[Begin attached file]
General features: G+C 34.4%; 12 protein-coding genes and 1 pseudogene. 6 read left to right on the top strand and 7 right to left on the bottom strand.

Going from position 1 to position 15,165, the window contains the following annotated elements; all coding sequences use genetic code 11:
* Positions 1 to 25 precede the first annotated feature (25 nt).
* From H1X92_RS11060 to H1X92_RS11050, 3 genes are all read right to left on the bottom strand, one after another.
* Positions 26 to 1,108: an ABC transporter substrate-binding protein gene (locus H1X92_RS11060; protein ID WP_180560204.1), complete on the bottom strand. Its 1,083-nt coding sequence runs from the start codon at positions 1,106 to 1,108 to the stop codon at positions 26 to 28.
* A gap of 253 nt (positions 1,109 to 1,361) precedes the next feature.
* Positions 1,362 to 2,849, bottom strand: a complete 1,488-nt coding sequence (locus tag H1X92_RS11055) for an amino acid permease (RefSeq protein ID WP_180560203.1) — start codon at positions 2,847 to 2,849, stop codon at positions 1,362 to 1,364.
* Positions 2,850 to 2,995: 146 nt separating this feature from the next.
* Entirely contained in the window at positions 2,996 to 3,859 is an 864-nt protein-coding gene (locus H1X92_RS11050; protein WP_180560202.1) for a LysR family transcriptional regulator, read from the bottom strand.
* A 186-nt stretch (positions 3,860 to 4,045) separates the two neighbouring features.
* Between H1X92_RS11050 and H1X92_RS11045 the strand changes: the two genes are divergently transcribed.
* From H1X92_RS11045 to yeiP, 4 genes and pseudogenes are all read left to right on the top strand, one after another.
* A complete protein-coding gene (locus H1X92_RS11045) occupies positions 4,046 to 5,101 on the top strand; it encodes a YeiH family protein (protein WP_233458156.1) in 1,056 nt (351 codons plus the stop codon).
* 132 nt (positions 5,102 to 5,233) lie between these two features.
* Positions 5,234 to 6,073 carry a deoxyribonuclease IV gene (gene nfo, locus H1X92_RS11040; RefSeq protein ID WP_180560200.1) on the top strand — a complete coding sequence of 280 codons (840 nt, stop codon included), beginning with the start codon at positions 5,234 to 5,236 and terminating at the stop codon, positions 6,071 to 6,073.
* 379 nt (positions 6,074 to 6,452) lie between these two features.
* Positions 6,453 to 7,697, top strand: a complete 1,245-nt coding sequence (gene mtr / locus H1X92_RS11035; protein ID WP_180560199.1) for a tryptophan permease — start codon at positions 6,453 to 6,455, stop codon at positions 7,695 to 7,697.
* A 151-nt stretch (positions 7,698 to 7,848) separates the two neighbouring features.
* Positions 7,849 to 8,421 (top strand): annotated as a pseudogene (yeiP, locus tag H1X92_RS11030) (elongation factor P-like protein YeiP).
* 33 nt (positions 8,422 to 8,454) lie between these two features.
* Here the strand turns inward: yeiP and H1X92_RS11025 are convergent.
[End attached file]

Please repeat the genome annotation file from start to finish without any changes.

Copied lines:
General features: G+C 34.4%; 12 protein-coding genes and 1 pseudogene. 6 read left to right on the top strand and 7 right to left on the bottom strand.

Going from position 1 to position 15,165, the window contains the following annotated elements; all coding sequences use genetic code 11:
* Positions 1 to 25 precede the first annotated feature (25 nt).
* From H1X92_RS11060 to H1X92_RS11050, 3 genes are all read right to left on the bottom strand, one after another.
* Positions 26 to 1,108: an ABC transporter substrate-binding protein gene (locus H1X92_RS11060; protein ID WP_180560204.1), complete on the bottom strand. Its 1,083-nt coding sequence runs from the start codon at positions 1,106 to 1,108 to the stop codon at positions 26 to 28.
* A gap of 253 nt (positions 1,109 to 1,361) precedes the next feature.
* Positions 1,362 to 2,849, bottom strand: a complete 1,488-nt coding sequence (locus tag H1X92_RS11055) for an amino acid permease (RefSeq protein ID WP_180560203.1) — start codon at positions 2,847 to 2,849, stop codon at positions 1,362 to 1,364.
* Positions 2,850 to 2,995: 146 nt separating this feature from the next.
* Entirely contained in the window at positions 2,996 to 3,859 is an 864-nt protein-coding gene (locus H1X92_RS11050; protein WP_180560202.1) for a LysR family transcriptional regulator, read from the bottom strand.
* A 186-nt stretch (positions 3,860 to 4,045) separates the two neighbouring features.
* Between H1X92_RS11050 and H1X92_RS11045 the strand changes: the two genes are divergently transcribed.
* From H1X92_RS11045 to yeiP, 4 genes and pseudogenes are all read left to right on the top strand, one after another.
* A complete protein-coding gene (locus H1X92_RS11045) occupies positions 4,046 to 5,101 on the top strand; it encodes a YeiH family protein (protein WP_233458156.1) in 1,056 nt (351 codons plus the stop codon).
* 132 nt (positions 5,102 to 5,233) lie between these two features.
* Positions 5,234 to 6,073 carry a deoxyribonuclease IV gene (gene nfo, locus H1X92_RS11040; RefSeq protein ID WP_180560200.1) on the top strand — a complete coding sequence of 280 codons (840 nt, stop codon included), beginning with the start codon at positions 5,234 to 5,236 and terminating at the stop codon, positions 6,071 to 6,073.
* 379 nt (positions 6,074 to 6,452) lie between these two features.
* Positions 6,453 to 7,697, top strand: a complete 1,245-nt coding sequence (gene mtr / locus H1X92_RS11035; protein ID WP_180560199.1) for a tryptophan permease — start codon at positions 6,453 to 6,455, stop codon at positions 7,695 to 7,697.
* A 151-nt stretch (positions 7,698 to 7,848) separates the two neighbouring features.
* Positions 7,849 to 8,421 (top strand): annotated as a pseudogene (yeiP, locus tag H1X92_RS11030) (elongation factor P-like protein YeiP).
* 33 nt (positions 8,422 to 8,454) lie between these two features.
* Here the strand turns inward: yeiP and H1X92_RS11025 are convergent.